Biodiversity: Almost half of animals in decline, research shows
Almost half of the earth's animal species are currently declining, according to research led by Queen's University Belfast (QUB).
The study examined population densities of more than 70,000 animals and researchers say it is the most comprehensive record to date.
It found 48% of species on earth are currently undergoing population declines, with less than 3% increasing.
Researchers said it was a drastic alert on the global erosion of biodiversity.
The research, which has been published in the Biological Reviews journal, was led by PhD student Catherine Finn and Dr Daniel Pincheira-Donoso from the School of Biological Sciences at QUB, and Dr Florencia Grattarola from the Czech University of Life Sciences, Prague.
It warns that global erosion of biodiversity caused by human industrialisation is "significantly more alarming" than previously thought.
The study describes the biodiversity crisis as one of "the most pressing challenges to humanity for the coming decades" that threatens the functioning of ecosystems life depends on, the spread of diseases and the stability of the global economy.
It is normal for species to evolve and become extinct over time - 98% of all species that have ever lived are now extinct.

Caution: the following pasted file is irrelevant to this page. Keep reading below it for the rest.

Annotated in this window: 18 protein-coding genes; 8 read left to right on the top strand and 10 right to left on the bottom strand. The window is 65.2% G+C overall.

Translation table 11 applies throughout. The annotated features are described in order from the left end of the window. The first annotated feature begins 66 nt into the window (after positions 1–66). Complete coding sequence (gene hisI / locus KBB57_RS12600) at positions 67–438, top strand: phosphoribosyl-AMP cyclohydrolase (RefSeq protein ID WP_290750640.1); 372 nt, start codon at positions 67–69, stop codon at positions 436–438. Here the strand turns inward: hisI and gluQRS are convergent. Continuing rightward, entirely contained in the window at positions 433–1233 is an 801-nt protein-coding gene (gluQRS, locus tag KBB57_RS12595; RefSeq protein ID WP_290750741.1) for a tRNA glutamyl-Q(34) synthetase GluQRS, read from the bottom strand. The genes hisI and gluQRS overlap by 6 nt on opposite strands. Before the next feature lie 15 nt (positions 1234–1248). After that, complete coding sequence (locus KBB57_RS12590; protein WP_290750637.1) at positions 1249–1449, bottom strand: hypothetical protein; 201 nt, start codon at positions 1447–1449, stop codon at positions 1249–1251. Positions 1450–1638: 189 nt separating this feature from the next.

However, the extinction of species is now happening between 100 and 1,000 times more quickly than scientists would expect., according to the Natural History Museum.
As a result, many scientists warn humans could be causing the "sixth mass extinction" on earth.
The extent of extinction crisis is traditionally measured by "threat conservation categories".
The International Union for Conservation of Nature (IUCN) has kept a "red list" of threatened species since 1964.
More than 150,000 species have been assessed, and, based on their method, 28% are considered to be threatened with extinction.
The researchers from the Queens' study undertook a different method of analysis by examining population trends and found the magnitude of the extinction crisis is considerably more severe than shown by traditional measures.
Using their method, researchers determined that 33% of species considered "safe" by the IUCN are in fact declining towards risk of extinction.
Dr Pincheira-Donoso said the new method "provides a clearer picture" that traditional approaches cannot offer.
"Our work is a drastic alert about the current magnitude of this crisis that has already devastating impacts on the stability of nature as a whole, and on human health and wellbeing."
What is biodiversity and why is it important?
Biodiversity is the variety of all life on earth - animals, plants, fungi and micro-organisms like bacteria.
Animals and plants provide humans with everything necessary for survival - including fresh water, food, and medicines.
However, humans cannot get these benefits from individual species - a rich variety of animals and plants must work together.
Plants are also very important for improving the physical environment: cleaning the air, limiting rising temperatures and providing protection against climate change.
Mangrove swamps and coral reefs can act as a barrier to erosion from rising sea levels.
Common trees found in cities such as the London plane or the tulip tree, are excellent at absorbing carbon dioxide and removing pollutants from the air.